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LIFE INSURANCE COMPANY OF GEORGIA v. LAWLER.
18754.
CANDLER, Justice.
Judgment reversed. Justices Candler, Hawkins and Almand, and Judge Mallory C. Atkinson concur. Presiding Justice Wyatt and Justices Head and Mobley dissent. Chief Justice Duckworth disqualified.
1. Where the defense to an action on a policy of insurance imputes fraud to the insured in obtaining the policy, and where the fact of its perpetration is otherwise issuable under the evidence, proof of the insured's good character is relevant and admissible for consideration by the jury in determining the preponderance of evidence in regard to such defense; yet, the testimony of witnesses who are uncontradicted and who are not otherwise impeached or discredited and who swear positively to facts sustaining the defense of fraud, should not be discarded by the jury merely because of the insured's previous good character. In such a case evidence of the insured's good character alone is not, as against the other evidence, sufficient to make the question of his fraud in procuring the policy an issue of fact for determination by the jury so as to prevent the direction of a verdict in favor of the insurer upon such defense.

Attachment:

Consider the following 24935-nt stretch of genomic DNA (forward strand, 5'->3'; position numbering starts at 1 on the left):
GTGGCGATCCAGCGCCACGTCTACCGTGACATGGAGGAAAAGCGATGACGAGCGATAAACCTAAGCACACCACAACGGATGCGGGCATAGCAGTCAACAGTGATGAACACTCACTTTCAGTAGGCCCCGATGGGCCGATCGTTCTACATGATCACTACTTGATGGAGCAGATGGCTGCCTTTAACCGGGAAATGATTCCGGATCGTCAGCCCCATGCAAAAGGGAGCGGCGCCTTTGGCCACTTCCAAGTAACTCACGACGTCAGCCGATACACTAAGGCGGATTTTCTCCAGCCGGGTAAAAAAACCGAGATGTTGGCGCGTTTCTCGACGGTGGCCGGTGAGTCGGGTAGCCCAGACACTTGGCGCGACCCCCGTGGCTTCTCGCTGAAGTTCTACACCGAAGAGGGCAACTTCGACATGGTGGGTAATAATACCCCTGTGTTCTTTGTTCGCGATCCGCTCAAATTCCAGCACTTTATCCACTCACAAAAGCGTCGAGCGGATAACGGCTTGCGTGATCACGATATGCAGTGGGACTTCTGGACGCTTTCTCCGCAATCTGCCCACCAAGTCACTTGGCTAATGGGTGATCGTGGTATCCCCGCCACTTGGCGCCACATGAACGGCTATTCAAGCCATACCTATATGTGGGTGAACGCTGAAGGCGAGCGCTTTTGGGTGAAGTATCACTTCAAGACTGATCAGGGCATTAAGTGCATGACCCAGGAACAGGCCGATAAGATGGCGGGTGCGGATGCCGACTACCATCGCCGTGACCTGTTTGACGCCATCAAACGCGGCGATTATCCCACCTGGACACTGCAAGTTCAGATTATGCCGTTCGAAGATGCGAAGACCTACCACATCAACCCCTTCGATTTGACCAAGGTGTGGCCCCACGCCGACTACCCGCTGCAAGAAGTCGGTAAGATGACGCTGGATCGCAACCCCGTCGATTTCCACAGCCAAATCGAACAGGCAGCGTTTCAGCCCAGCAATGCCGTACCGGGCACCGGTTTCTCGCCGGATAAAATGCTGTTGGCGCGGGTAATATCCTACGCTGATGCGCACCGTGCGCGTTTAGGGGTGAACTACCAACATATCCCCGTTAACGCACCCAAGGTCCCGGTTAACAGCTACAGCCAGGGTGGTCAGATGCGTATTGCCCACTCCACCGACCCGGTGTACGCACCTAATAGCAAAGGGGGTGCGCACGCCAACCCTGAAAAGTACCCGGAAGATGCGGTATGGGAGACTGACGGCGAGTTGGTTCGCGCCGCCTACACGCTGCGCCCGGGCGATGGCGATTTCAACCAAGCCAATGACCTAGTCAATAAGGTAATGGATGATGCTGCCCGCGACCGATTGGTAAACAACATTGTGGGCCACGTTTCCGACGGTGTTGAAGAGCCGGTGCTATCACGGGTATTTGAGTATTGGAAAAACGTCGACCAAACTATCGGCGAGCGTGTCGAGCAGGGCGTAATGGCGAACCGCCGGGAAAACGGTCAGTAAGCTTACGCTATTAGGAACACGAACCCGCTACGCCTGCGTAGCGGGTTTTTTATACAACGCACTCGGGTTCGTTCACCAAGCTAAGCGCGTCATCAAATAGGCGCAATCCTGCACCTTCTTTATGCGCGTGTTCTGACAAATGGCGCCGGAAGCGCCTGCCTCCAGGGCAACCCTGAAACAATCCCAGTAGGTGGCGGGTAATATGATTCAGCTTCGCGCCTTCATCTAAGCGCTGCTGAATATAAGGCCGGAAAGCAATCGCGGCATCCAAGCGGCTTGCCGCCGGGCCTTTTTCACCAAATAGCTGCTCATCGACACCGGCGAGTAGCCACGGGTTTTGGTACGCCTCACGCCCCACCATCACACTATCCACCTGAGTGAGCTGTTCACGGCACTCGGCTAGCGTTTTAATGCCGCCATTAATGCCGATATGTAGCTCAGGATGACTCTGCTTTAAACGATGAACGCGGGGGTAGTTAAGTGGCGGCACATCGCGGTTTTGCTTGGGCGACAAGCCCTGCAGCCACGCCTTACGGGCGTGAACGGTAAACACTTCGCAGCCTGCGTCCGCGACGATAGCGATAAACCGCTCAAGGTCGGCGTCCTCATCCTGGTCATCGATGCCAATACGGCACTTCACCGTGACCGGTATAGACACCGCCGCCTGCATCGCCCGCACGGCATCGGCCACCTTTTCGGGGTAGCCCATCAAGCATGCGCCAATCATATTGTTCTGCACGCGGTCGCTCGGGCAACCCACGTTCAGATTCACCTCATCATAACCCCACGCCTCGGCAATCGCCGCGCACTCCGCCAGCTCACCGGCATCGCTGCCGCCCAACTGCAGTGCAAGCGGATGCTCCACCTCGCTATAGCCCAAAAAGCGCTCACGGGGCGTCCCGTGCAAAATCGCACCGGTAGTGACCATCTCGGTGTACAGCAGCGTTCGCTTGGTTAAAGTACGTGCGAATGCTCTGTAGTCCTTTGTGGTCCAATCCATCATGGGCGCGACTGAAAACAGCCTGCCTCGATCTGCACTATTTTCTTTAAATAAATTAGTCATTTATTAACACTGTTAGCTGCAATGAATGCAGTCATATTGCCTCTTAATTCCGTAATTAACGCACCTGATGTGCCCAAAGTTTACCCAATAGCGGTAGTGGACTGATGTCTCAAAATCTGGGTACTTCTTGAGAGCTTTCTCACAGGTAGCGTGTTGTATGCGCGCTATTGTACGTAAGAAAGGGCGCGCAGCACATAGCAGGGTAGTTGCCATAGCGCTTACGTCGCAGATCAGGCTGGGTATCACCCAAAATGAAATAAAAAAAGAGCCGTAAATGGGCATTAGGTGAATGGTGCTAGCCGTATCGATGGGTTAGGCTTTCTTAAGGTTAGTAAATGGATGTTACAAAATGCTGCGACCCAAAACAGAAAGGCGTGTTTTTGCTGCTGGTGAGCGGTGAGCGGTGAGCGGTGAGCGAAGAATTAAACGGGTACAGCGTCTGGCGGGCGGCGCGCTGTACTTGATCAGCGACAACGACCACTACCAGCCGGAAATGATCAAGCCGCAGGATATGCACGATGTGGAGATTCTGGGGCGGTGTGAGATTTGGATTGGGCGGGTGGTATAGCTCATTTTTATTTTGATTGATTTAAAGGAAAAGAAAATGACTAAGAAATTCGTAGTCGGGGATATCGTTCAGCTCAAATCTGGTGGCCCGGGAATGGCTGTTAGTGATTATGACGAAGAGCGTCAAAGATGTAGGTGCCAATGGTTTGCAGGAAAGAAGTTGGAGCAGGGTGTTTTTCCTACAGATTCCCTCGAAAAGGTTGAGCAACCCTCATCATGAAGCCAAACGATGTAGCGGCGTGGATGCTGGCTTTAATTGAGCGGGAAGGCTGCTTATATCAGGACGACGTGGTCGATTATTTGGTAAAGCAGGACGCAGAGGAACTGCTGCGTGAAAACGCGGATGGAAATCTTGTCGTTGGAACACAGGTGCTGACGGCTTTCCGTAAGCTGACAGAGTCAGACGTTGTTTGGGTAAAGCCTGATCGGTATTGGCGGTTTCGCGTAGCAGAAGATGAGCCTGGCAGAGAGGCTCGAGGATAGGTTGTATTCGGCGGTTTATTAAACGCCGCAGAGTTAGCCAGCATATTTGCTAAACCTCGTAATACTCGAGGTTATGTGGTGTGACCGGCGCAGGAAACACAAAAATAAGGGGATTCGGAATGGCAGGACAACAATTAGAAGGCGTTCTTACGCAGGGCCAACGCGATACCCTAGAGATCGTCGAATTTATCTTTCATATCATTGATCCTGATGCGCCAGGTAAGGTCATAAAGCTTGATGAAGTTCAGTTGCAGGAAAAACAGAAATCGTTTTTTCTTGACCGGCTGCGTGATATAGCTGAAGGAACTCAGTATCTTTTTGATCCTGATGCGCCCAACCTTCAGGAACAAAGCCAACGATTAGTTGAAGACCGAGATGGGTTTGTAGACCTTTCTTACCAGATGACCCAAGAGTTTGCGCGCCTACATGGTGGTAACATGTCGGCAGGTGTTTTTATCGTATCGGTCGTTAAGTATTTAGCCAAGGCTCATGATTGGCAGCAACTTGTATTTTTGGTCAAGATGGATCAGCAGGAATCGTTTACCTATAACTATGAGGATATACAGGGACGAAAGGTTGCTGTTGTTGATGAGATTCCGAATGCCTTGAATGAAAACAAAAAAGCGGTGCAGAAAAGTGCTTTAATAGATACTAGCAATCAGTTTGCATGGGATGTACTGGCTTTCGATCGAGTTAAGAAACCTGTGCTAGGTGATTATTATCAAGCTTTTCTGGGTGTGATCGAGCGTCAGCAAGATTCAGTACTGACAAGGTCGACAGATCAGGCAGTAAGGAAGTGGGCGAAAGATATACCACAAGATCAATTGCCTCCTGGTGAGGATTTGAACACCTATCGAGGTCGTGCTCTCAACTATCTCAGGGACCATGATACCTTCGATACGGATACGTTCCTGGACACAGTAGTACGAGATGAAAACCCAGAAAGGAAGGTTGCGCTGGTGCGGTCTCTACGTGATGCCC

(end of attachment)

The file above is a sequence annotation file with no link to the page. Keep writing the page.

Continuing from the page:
2. In the circumstances of this case and for the reasons stated in the corresponding division of the opinion, the Court of Appeals erred in holding that the trial judge committed reversible error in admitting in evidence the testimony of a physician that a mole is sometimes a pre-cancerous type, when there was no evidence that the insured had a mole.